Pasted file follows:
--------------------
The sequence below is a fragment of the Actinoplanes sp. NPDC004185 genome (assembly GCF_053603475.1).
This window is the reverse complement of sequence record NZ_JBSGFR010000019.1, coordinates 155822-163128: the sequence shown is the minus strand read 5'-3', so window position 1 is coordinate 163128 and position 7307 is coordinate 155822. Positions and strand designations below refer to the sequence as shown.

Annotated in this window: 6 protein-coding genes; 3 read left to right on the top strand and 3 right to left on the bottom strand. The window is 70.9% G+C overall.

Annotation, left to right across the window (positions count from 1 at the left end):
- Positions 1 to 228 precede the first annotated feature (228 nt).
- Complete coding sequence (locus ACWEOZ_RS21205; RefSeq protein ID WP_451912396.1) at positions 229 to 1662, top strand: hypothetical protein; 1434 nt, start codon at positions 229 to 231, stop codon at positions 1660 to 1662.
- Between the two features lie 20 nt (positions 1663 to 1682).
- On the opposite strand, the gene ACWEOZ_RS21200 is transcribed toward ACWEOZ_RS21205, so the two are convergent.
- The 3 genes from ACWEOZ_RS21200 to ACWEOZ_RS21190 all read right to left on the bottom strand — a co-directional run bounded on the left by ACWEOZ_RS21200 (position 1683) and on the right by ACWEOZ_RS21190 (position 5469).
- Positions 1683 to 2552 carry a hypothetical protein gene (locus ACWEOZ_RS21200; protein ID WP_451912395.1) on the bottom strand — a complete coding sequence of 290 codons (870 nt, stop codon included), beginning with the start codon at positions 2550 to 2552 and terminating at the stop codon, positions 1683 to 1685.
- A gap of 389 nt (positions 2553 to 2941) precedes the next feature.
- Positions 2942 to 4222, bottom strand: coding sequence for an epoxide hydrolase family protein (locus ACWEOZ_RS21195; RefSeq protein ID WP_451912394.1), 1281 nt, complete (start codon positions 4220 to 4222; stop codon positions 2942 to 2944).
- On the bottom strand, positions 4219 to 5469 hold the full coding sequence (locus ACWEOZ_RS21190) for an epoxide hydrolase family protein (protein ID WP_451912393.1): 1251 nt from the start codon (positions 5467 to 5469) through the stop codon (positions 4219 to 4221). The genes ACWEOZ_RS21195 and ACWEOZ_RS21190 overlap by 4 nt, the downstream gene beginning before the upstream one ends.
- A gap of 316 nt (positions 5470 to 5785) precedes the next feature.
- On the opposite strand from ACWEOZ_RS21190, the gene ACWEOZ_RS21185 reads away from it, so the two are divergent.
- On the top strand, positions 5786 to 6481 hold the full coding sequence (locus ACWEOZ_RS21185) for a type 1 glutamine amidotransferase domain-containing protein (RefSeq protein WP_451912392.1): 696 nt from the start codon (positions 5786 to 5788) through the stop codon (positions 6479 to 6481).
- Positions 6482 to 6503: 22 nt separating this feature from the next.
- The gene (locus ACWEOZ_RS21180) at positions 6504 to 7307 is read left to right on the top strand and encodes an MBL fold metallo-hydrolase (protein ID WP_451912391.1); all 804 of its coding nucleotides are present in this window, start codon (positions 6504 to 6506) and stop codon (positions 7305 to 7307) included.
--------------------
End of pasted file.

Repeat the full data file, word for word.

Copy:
The sequence below is a fragment of the Actinoplanes sp. NPDC004185 genome (assembly GCF_053603475.1).
This window is the reverse complement of sequence record NZ_JBSGFR010000019.1, coordinates 155822-163128: the sequence shown is the minus strand read 5'-3', so window position 1 is coordinate 163128 and position 7307 is coordinate 155822. Positions and strand designations below refer to the sequence as shown.

Annotated in this window: 6 protein-coding genes; 3 read left to right on the top strand and 3 right to left on the bottom strand. The window is 70.9% G+C overall.

Annotation, left to right across the window (positions count from 1 at the left end):
- Positions 1 to 228 precede the first annotated feature (228 nt).
- Complete coding sequence (locus ACWEOZ_RS21205; RefSeq protein ID WP_451912396.1) at positions 229 to 1662, top strand: hypothetical protein; 1434 nt, start codon at positions 229 to 231, stop codon at positions 1660 to 1662.
- Between the two features lie 20 nt (positions 1663 to 1682).
- On the opposite strand, the gene ACWEOZ_RS21200 is transcribed toward ACWEOZ_RS21205, so the two are convergent.
- The 3 genes from ACWEOZ_RS21200 to ACWEOZ_RS21190 all read right to left on the bottom strand — a co-directional run bounded on the left by ACWEOZ_RS21200 (position 1683) and on the right by ACWEOZ_RS21190 (position 5469).
- Positions 1683 to 2552 carry a hypothetical protein gene (locus ACWEOZ_RS21200; protein ID WP_451912395.1) on the bottom strand — a complete coding sequence of 290 codons (870 nt, stop codon included), beginning with the start codon at positions 2550 to 2552 and terminating at the stop codon, positions 1683 to 1685.
- A gap of 389 nt (positions 2553 to 2941) precedes the next feature.
- Positions 2942 to 4222, bottom strand: coding sequence for an epoxide hydrolase family protein (locus ACWEOZ_RS21195; RefSeq protein ID WP_451912394.1), 1281 nt, complete (start codon positions 4220 to 4222; stop codon positions 2942 to 2944).
- On the bottom strand, positions 4219 to 5469 hold the full coding sequence (locus ACWEOZ_RS21190) for an epoxide hydrolase family protein (protein ID WP_451912393.1): 1251 nt from the start codon (positions 5467 to 5469) through the stop codon (positions 4219 to 4221). The genes ACWEOZ_RS21195 and ACWEOZ_RS21190 overlap by 4 nt, the downstream gene beginning before the upstream one ends.
- A gap of 316 nt (positions 5470 to 5785) precedes the next feature.
- On the opposite strand from ACWEOZ_RS21190, the gene ACWEOZ_RS21185 reads away from it, so the two are divergent.
- On the top strand, positions 5786 to 6481 hold the full coding sequence (locus ACWEOZ_RS21185) for a type 1 glutamine amidotransferase domain-containing protein (RefSeq protein WP_451912392.1): 696 nt from the start codon (positions 5786 to 5788) through the stop codon (positions 6479 to 6481).
- Positions 6482 to 6503: 22 nt separating this feature from the next.
- The gene (locus ACWEOZ_RS21180) at positions 6504 to 7307 is read left to right on the top strand and encodes an MBL fold metallo-hydrolase (protein ID WP_451912391.1); all 804 of its coding nucleotides are present in this window, start codon (positions 6504 to 6506) and stop codon (positions 7305 to 7307) included.